May ice extent for the Arctic declined at a fairly steady rate. Sea ice retreated most rapidly in the northern Bering and southern Chukchi seas, and in the Barents Sea where a small area south of the Franz Josef Land archipelago opened late in the month. Weather was dominated by lower-than-average sea level pressure over the Central Arctic Ocean, and higher-than-average pressure over the southern Bering Sea, Alaska, and Canada. This brought about lower-than-average temperatures in the North Greenland Sea and extended toward the poles, as assessed at the 925 hPa level (roughly 3,000 feet). In contrast, warm conditions prevailed over northern Hudson Bay and southern Alaska (2 to 5 degrees Celsius or 4 to 9 degrees Fahrenheit above the 1981 to 2010 average) and the Kara and Laptev seas (1 to 2 degrees Celsius or 2 to 4 degrees Fahrenheit above the 1981 to 2010 average).

May 2014 compared to previous years

Figure 3. Monthly May ice extent for 1979 to 2014 shows a decline of -2.3% per decade relative to the 1981 to 2010 average.||Credit: National Snow and Ice Data Center|  High-resolution image

Figure 3. Monthly May ice extent for 1979 to 2014 shows a decline of -2.3% per decade relative to the 1981 to 2010 average.

Credit: National Snow and Ice Data Center
High-resolution image

Arctic sea ice extent dropped at a rate of –44,300 square kilometers (–17,100 square miles) per day, close to the average rate of –45,700 square kilometers (–17,700 square miles) per day. The monthly trend for May is now –2.3% per decade relative to the 1981 to 2010 average.

In the Antarctic, sea ice extent increased at a rate of 108,500 square kilometers (41,900 square miles) per day, very close to the average rate of 108,400 square kilometers (41,850 square miles) per day. For Antarctica, the linear rate of increase for May ice extent is 2.6% per decade relative to the 1981 to 2010 average.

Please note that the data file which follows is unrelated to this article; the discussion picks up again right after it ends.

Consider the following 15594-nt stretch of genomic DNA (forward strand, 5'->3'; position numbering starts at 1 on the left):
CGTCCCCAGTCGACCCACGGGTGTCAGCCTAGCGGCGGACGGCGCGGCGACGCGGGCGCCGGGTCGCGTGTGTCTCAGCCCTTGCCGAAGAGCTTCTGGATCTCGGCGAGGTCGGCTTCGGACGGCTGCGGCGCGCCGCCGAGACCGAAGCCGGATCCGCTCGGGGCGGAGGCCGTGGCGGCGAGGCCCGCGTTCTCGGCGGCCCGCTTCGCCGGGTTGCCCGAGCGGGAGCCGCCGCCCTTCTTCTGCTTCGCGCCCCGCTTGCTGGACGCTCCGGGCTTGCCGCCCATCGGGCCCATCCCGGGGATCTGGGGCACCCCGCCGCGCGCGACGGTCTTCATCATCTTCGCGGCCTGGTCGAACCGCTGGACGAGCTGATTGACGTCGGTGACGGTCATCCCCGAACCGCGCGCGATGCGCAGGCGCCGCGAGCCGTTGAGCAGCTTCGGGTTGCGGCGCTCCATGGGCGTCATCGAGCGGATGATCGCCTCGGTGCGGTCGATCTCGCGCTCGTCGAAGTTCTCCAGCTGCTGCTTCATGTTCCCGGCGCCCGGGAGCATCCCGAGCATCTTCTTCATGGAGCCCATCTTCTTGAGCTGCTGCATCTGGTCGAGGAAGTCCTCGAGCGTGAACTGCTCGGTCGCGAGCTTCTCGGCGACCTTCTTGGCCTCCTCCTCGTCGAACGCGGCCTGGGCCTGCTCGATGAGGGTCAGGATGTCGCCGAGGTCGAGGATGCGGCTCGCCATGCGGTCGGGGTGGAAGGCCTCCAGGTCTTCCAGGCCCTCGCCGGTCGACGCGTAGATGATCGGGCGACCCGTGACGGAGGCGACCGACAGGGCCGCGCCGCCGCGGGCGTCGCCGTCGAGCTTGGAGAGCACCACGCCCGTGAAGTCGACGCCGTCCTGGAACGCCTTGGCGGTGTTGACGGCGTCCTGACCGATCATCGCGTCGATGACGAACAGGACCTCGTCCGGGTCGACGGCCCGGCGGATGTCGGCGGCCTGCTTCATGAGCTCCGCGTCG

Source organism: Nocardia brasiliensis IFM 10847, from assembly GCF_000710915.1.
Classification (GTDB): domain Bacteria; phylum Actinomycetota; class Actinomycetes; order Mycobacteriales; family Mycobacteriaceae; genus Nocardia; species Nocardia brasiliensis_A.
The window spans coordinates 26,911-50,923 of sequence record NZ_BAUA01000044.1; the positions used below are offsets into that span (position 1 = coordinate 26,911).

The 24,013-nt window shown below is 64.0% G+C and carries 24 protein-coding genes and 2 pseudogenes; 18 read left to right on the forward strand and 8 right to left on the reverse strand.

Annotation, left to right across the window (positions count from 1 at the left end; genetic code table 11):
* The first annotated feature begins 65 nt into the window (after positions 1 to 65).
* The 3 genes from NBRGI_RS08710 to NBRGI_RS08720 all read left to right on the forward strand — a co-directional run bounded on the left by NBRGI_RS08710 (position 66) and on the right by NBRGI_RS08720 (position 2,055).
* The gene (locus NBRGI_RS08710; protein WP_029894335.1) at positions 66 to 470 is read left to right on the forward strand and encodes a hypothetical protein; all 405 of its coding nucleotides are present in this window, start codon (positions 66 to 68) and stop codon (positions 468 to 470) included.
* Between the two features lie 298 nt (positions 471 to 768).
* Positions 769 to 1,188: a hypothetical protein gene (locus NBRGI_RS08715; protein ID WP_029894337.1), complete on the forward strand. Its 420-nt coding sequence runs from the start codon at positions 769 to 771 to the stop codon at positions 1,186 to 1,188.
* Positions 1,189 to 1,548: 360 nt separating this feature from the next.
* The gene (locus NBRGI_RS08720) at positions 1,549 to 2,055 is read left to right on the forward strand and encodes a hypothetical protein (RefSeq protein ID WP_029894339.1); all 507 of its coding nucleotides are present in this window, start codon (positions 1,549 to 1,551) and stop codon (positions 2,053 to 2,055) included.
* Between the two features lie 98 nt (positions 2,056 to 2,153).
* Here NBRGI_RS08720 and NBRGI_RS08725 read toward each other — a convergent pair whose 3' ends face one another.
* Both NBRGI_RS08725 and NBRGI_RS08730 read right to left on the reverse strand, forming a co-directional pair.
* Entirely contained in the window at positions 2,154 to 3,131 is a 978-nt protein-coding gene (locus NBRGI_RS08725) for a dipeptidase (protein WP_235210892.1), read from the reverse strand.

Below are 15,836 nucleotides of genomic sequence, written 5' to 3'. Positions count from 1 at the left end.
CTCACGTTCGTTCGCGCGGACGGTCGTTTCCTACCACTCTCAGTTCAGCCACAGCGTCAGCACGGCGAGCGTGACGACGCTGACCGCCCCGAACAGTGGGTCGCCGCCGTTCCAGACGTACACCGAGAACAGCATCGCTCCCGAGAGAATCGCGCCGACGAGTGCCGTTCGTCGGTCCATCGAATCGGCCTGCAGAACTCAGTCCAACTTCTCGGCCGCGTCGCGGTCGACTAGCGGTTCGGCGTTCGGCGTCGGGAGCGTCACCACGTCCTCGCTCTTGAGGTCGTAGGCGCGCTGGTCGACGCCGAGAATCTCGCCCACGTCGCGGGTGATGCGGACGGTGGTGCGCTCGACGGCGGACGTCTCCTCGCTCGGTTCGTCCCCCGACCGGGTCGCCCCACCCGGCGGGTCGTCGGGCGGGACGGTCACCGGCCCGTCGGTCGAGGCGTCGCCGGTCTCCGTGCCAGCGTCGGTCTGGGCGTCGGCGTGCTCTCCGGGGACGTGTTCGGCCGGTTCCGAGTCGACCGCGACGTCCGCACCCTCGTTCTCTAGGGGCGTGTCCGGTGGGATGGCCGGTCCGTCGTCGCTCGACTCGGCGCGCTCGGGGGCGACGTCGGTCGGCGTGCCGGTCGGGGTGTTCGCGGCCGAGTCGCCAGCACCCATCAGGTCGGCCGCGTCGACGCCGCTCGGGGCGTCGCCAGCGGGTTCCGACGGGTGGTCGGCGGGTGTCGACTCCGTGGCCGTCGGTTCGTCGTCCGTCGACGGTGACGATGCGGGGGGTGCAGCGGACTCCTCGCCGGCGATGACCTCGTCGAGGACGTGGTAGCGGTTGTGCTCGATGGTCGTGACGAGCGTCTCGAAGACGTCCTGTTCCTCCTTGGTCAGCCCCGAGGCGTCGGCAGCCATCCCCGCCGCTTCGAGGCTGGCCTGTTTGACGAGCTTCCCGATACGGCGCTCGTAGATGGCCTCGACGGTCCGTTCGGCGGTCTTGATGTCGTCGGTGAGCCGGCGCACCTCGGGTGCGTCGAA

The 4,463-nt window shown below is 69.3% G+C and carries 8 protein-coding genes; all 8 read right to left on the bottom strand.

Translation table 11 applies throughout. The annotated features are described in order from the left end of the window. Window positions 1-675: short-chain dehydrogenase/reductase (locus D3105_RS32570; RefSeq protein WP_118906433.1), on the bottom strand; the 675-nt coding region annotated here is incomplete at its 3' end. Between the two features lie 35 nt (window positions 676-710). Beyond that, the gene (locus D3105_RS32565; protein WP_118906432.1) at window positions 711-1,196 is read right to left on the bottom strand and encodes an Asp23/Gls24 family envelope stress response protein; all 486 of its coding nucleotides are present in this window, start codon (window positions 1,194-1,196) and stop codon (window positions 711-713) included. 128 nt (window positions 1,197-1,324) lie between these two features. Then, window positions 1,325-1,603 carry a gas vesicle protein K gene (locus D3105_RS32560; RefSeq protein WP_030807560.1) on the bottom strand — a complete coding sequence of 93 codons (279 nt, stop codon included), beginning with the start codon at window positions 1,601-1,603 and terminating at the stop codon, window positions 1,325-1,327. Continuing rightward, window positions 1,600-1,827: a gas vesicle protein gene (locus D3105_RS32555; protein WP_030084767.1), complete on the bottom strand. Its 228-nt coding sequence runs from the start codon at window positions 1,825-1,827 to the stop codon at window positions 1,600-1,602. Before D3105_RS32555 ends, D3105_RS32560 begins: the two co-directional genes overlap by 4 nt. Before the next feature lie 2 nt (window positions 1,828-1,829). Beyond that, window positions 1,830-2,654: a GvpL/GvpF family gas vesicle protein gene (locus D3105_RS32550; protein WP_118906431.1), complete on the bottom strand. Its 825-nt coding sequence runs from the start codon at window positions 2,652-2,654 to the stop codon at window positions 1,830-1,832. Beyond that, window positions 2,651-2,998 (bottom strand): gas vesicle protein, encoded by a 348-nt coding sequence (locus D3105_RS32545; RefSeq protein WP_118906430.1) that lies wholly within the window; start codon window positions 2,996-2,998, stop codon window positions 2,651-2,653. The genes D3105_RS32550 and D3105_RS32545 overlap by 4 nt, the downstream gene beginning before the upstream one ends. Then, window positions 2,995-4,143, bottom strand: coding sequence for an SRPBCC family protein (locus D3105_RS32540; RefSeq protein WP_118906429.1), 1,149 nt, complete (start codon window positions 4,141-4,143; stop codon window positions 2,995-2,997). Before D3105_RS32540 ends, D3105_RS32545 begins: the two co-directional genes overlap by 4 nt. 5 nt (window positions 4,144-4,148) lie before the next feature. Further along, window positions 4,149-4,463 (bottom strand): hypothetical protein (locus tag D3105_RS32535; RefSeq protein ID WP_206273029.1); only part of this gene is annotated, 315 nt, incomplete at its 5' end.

Northern Hemisphere snow cover retreats rapidly

Figure 4a. This snow cover anomaly map shows the difference between snow cover for May 2014, compared with average snow cover for May from 1971 to 2000. Areas in orange and red indicate lower than usual snow cover, while regions in blue had more snow than normal.||Credit: National Snow and Ice Data Center, courtesy Rutgers University Global Snow Lab|  High-resolution image

Figure 4a. This snow cover anomaly map shows the difference between snow cover for May 2014, compared with average snow cover for May from 1981 to 2010. Areas in orange and red indicate lower than usual snow cover, while regions in blue had more snow than normal.

Credit: National Snow and Ice Data Center, courtesy Rutgers University Global Snow Lab
High-resolution image

Figure 4b. This graphs shows snow cover extent anomaly in the Northern Hemisphere for May from 1967 to 2014. The anomaly is relative to the 1971 to 2000 average.||Credit: National Snow and Ice Data Center, courtesy Rutgers University Global Snow Lab|  High-resolution image

Figure 4b. This graphs shows snow cover extent anomalies in the Northern Hemisphere for May from 1967 to 2014. The anomaly is relative to the 1981 to 2010 average.